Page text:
cluster of cables and receptacles

Illustrated Catastrophes: Cable Cluster

June 30, 2023
See the latest Code violations from NEC Consultant Russ LeBlanc.

All references are based on the 2023 edition of the NEC. 

Cable Cluster

While this installation appears to have been installed prior to the existence of the 2023 Code, it still provides us with an opportunity to show some examples of Code violations based on the newest edition of the Code. New Art. 722 provides requirements for cables installed for Class 2 and Class 3 power-limited circuits and Class 4 fault-managed power circuits. Section 722.24(B) informs us that these cables cannot be strapped or attached by any means to the exterior of any raceway, including the surface metal raceway shown in this photo. Neither of the exceptions for this rule is applicable to this installation. For communication circuits, Sec. 800.133(C) also prohibits cables from being attached by any means to the exterior of any raceway as a means of support. The exception for this rule is not applicable here. Securing the power supply cord to the exterior of the raceway is also a violation. Section 300.11(C)(1) allows cables, raceways, or other nonelectrical equipment to be supported by raceways, but only where the raceway or means of support is identified as a means of support. A surface metal raceway is not identified for this purpose.

A Not-So-Cool Installation

I’m assuming that this panelboard was installed before the HVAC installer ran the refrigerant lines for his air conditioning equipment. He should have found a better place to run those lines because he created a violation of the dedicated space requirements in Sec. 110.26(E)(1)(a) by installing them directly above the panelboard enclosure. The space directly above this panelboard (extending to 6 ft above the panelboard or to the structural ceiling if lower) is reserved for the electrical installation. No piping, leak protection equipment, ducts, or other equipment foreign to the electrical installation is permitted to be located in this zone. This dedicated space also extends down to the floor level. The electrician who installed the NM cables entering the top of this enclosure also made some mistakes. The NM cables are not properly supported and secured within 12 in. of the cabinet, as required by Sec. 334.30. There are also several low-voltage cables strewn about this area, and they are not installed as professionally and skillfully as they should have been as required by newly revised Sec. 110.12. In a bit of a twist, when installing Class 2 and Class 3 cables, Sec. 722.24(A) still uses the language “neat and workmanlike,” which was removed from Sec. 110.12 for 2023.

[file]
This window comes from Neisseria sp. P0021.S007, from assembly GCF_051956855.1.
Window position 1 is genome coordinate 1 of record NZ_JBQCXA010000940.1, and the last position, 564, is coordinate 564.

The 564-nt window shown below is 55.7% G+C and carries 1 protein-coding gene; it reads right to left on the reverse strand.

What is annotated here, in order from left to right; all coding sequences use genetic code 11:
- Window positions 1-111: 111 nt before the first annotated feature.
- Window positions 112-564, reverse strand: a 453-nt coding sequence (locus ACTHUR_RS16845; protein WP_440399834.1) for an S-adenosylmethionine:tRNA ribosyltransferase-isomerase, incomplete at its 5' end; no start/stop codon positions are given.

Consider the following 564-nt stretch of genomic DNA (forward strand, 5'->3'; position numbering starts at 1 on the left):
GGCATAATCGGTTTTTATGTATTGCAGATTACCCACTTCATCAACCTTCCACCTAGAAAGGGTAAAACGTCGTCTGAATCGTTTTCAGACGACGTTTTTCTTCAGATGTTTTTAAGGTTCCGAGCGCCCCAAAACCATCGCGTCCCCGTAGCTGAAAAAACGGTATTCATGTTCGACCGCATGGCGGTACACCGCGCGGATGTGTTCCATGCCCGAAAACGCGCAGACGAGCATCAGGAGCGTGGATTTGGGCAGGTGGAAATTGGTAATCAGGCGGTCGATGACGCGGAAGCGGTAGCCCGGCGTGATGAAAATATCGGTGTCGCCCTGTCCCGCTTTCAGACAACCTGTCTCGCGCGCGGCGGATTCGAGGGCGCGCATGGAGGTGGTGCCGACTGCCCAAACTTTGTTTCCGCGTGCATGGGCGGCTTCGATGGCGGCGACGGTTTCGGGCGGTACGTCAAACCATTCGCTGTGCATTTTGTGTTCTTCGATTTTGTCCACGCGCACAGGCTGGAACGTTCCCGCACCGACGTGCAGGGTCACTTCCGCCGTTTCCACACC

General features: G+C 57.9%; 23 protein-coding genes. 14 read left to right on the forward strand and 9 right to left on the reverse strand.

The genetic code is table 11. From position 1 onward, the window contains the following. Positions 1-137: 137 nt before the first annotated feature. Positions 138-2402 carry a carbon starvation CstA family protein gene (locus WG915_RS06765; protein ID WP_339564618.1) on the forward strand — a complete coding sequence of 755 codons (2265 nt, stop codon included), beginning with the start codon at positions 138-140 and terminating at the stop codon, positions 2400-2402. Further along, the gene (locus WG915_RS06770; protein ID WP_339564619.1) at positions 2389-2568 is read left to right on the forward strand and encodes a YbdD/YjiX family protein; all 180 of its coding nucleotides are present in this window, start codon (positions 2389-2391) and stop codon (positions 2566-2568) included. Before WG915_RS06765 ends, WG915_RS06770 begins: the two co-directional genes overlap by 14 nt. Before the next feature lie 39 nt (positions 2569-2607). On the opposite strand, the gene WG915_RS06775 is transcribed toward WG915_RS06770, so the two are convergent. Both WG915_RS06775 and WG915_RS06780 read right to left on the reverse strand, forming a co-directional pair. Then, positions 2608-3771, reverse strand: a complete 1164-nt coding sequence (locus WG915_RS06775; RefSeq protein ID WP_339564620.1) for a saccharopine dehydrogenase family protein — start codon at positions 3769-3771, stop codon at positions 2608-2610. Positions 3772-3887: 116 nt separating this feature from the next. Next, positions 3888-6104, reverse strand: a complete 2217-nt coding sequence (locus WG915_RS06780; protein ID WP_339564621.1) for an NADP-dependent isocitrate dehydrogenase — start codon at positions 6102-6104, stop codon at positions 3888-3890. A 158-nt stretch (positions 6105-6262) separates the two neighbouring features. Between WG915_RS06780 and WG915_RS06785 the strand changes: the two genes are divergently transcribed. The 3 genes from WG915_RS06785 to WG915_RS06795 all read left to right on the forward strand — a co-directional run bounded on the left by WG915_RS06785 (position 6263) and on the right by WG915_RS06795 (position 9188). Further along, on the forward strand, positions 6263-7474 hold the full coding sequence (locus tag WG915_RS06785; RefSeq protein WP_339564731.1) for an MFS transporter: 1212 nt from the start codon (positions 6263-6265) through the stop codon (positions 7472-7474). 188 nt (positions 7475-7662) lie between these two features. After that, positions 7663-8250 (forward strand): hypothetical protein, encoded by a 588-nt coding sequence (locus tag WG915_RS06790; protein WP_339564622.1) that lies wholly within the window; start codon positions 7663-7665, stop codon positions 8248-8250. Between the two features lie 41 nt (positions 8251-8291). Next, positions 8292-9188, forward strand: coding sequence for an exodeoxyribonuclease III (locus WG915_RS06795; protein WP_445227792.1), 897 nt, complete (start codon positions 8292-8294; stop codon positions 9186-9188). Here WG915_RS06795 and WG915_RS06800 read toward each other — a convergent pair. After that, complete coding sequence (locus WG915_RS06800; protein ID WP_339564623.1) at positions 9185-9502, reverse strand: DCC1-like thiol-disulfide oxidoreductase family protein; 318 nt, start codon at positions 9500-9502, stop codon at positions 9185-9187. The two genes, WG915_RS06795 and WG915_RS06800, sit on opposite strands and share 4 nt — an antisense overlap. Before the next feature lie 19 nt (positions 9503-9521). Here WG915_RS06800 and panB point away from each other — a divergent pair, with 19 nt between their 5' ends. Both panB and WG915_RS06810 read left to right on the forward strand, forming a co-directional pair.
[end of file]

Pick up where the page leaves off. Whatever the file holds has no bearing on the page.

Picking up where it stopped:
About the Author

Russ LeBlanc | Owner

Russ started in the electrical trade as an apprentice in 1985. He worked his way up to become a Journeyman Electrician and then eventually became a Master Electrician and Licensed Construction Supervisor. In 1999 Russ become an Electrical Instructor for The Peterson School of Engineering in Massachusetts where he developed his passion for teaching, and quickly became Department Head of Electrical Instruction. Russ has taught thousands of apprentices, electricians, engineers, inspectors, and other electrical professionals during his career as an instructor. He continues to provide electrical professionals with Electrical Code seminars, Arc-Flash Awareness training seminars and educational material through his LeBlanc Consulting Services in North Reading, MA whose specialty is educating electricians. He has been an active member of the NFPA Electrical Section and has authored hundreds of National Electrical Code proposals and comments which have become Code rules to improve the safety for the electrical industry. Russ is also an IAEI certified Electrical Inspector.

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